Jewish Historical Fiction
for Older Readers:
Immigration and "The American Experience"
Chanukah on the Prairie
By Burt E. Schuman
Chanukah on the Prairie is the perfect introduction to a little-known slice of American Jewish history.
As many Eastern European Jews immigrated to America, a small few traveled beyond New York City to the West. There, in the rolling plains, much like the homes they had left behind, Jews from all over Eastern Europe came together to make a new home.
Based upon true events, this poignant story by Burt E. Schuman with beautiful illustrations by Rosalind Charney Kaye, follows the journey of the Zalcmans as they travel from their small village in Poland to Ellis Island and ultimately to Grand Forks. This story is a wonderful addition to any child's library. Join in the joy as the new immigrants celebrate their first Chanukah in a new land.
Good Night, Maman
By Norma Fox Mazer
Karin Levi's world of family, school, and friends is torn apart when the German army occupies Paris in June of 1940. Karin and her brother, Marc, like Jews all over Europe, find themselves on the run, seeking safety wherever they can find it. When Marc obtains two coveted places aboard a ship bound for the United States, Karin knows that crossing the ocean means she may never see her beloved parents again. Yet she and Marc have little choice if they are to survive. Karin's unforgettable story—revealing the little-known world of a handful of European refugees in World War II America—tells of survival, of growing up, and of love's ability to endure even the most extraordinary circumstances.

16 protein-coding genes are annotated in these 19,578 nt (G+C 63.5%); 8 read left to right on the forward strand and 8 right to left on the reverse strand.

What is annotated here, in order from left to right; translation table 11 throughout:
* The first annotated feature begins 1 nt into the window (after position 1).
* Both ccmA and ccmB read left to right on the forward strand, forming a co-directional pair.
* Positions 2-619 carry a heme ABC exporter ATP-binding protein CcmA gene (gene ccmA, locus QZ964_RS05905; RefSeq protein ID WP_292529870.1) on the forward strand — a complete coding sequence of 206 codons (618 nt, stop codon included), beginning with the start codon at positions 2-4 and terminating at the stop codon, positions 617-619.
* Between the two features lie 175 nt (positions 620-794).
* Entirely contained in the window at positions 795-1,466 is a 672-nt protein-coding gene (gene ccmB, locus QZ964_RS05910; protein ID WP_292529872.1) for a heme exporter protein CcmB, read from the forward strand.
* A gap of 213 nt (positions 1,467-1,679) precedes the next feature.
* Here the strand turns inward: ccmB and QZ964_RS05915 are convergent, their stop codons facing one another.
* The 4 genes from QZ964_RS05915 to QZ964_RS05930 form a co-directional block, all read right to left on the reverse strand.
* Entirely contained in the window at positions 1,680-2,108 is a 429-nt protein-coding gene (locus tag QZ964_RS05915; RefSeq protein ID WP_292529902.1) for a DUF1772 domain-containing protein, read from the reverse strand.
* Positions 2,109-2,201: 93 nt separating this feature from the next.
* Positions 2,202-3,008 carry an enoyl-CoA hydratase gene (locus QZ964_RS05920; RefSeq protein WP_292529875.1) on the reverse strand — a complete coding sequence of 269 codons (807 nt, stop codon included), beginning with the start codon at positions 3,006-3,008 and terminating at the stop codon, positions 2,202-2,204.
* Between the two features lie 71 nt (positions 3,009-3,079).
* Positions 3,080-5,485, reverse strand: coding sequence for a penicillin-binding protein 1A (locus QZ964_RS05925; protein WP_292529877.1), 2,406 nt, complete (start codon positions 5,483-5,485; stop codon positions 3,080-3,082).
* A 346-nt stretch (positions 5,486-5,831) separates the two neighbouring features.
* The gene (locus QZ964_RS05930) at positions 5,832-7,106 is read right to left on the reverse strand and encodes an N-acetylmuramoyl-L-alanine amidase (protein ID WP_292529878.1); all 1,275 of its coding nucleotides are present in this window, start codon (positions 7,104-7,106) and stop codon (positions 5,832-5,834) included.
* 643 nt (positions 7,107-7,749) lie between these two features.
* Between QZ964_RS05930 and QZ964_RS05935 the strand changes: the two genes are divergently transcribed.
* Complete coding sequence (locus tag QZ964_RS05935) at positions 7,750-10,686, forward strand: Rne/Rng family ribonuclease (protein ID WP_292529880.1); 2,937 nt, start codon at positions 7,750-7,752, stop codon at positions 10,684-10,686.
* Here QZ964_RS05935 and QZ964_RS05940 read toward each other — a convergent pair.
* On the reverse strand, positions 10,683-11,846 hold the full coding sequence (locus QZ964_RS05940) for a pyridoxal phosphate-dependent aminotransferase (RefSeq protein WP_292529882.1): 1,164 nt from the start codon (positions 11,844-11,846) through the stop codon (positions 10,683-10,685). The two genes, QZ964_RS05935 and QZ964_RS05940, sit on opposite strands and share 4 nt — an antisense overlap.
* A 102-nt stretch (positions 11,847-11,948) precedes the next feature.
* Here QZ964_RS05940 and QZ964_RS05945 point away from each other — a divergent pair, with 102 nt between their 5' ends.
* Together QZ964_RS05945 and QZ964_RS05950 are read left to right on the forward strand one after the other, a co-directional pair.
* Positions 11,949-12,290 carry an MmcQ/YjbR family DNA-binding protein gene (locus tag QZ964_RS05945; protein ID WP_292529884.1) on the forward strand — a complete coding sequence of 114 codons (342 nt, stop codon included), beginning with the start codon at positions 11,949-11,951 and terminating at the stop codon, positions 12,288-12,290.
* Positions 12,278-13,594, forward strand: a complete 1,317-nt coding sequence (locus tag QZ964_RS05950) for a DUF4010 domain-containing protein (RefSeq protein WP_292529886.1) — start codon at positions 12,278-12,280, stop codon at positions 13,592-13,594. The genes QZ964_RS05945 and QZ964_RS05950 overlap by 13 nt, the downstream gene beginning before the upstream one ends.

A touching novel that begins in 1940 and ends in 1945. Mazer follows 12-year-old Karin Levi and her experiences first as a hidden Jewish child in France, next as a traveling refugee, and, finally, as an inmate in the displaced persons camp in Oswego, NY. After Karin, her mother, and older brother leave France, they stay with a kind man in Italy. When it becomes clear that they must flee, the girl's mother is too ill to continue, and the two siblings must leave her behind. Throughout the book, the child deals with her feelings of loss by writing her mother letters. Mazer captures the refugee experience as Karin travels from place to place in constant fear with no sense of belonging, until she finally settles in at Oswego. Although the prose occasionally becomes strained and even saccharine, such as when the girl refers to her family as her "beloveds," for the most part, Karin's voice is realistic. Despite everything she has been through, she has her moments of petty jealousy and preteen difficulties. However, when her brother finally tells her that their mother did not survive, she manages to overcome her grief and look to the future when they will live with their father's aunt in California. Libraries looking to expand the scope of their Holocaust literature will find this book a welcome addition.